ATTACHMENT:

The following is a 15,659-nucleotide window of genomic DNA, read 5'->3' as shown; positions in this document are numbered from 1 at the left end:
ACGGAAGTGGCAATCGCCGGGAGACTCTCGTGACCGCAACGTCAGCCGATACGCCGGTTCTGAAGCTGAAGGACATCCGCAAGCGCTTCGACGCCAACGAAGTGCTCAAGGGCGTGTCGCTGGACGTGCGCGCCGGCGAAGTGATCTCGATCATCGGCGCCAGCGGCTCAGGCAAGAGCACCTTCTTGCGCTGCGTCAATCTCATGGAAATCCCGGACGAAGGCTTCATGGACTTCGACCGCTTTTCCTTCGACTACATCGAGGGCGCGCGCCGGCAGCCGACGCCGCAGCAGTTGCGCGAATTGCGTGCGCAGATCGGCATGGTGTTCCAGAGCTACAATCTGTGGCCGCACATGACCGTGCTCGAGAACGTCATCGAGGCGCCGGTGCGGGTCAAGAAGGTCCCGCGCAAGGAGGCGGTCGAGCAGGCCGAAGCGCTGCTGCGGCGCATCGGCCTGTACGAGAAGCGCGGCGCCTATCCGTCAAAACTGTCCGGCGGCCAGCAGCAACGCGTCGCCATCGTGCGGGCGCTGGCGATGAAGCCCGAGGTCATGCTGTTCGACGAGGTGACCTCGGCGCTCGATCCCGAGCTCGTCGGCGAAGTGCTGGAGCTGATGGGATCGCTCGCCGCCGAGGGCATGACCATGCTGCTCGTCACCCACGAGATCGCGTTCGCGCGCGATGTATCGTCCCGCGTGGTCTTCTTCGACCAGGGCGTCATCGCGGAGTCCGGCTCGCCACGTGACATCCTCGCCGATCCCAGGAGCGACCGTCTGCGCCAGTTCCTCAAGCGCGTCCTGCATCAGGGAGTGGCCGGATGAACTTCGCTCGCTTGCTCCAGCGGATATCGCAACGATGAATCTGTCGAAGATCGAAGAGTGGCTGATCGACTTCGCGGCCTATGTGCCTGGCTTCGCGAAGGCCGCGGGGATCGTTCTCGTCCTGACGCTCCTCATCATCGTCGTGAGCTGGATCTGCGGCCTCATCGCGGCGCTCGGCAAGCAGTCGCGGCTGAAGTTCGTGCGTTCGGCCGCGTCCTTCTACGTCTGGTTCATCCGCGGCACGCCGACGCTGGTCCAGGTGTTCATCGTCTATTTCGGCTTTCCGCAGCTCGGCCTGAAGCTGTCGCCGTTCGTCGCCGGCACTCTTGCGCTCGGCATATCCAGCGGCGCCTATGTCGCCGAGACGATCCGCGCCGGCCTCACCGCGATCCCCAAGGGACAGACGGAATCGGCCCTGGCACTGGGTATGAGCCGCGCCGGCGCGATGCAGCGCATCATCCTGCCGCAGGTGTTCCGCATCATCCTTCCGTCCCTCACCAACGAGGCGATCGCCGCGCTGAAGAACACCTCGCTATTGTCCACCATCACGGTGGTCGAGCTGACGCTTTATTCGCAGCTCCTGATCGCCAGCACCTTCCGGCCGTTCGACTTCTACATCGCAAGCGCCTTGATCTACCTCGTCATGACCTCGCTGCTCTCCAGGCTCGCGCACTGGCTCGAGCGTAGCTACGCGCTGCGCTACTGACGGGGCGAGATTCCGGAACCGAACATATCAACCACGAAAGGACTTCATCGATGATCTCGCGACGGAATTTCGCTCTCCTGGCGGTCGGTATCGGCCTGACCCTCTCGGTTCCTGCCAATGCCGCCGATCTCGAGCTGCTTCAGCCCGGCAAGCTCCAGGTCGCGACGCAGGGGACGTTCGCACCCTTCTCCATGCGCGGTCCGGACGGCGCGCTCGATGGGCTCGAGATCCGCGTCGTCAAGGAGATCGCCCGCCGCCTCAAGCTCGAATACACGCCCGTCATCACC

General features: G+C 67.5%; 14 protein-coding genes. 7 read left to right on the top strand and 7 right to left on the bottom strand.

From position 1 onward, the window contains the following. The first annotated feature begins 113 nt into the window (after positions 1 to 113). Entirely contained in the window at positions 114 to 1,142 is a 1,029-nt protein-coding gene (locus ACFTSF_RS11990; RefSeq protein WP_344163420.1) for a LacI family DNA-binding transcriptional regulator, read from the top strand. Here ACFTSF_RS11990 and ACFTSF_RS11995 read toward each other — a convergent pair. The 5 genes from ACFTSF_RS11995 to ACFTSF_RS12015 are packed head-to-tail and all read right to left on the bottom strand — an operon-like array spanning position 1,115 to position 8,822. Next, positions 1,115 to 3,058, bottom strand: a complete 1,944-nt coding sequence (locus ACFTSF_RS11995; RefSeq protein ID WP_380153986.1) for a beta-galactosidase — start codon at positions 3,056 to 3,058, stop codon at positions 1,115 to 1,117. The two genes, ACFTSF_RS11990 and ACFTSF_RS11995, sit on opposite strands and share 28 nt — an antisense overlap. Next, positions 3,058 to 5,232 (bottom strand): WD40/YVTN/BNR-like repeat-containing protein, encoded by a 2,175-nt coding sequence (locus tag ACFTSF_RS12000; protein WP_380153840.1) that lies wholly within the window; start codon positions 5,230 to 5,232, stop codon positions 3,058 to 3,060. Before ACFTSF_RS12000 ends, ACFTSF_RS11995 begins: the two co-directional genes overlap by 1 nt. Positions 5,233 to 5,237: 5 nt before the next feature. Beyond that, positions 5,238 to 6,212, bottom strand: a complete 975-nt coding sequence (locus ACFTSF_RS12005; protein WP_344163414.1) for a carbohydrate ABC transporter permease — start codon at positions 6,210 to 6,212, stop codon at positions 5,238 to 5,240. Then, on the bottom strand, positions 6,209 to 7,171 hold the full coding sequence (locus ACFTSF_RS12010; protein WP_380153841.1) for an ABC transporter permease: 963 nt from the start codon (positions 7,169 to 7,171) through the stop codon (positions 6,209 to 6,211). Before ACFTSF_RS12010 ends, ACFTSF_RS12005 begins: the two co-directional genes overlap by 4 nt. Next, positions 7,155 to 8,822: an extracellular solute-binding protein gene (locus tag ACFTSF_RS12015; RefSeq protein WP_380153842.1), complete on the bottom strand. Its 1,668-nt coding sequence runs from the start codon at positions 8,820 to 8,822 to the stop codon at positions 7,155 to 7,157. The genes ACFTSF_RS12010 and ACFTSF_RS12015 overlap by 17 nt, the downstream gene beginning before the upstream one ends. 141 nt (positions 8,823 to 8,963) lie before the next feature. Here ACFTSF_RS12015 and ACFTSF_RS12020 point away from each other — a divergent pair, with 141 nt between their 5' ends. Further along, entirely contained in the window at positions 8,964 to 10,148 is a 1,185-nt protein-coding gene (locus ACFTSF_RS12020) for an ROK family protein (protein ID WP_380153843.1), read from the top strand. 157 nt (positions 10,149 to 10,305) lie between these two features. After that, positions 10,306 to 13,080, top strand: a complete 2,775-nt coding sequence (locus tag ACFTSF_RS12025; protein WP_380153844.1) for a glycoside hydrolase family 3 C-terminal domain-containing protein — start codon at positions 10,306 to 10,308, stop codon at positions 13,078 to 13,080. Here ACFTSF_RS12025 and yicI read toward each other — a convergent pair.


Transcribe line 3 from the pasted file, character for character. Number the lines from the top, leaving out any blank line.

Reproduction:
General features: G+C 67.5%; 14 protein-coding genes. 7 read left to right on the top strand and 7 right to left on the bottom strand.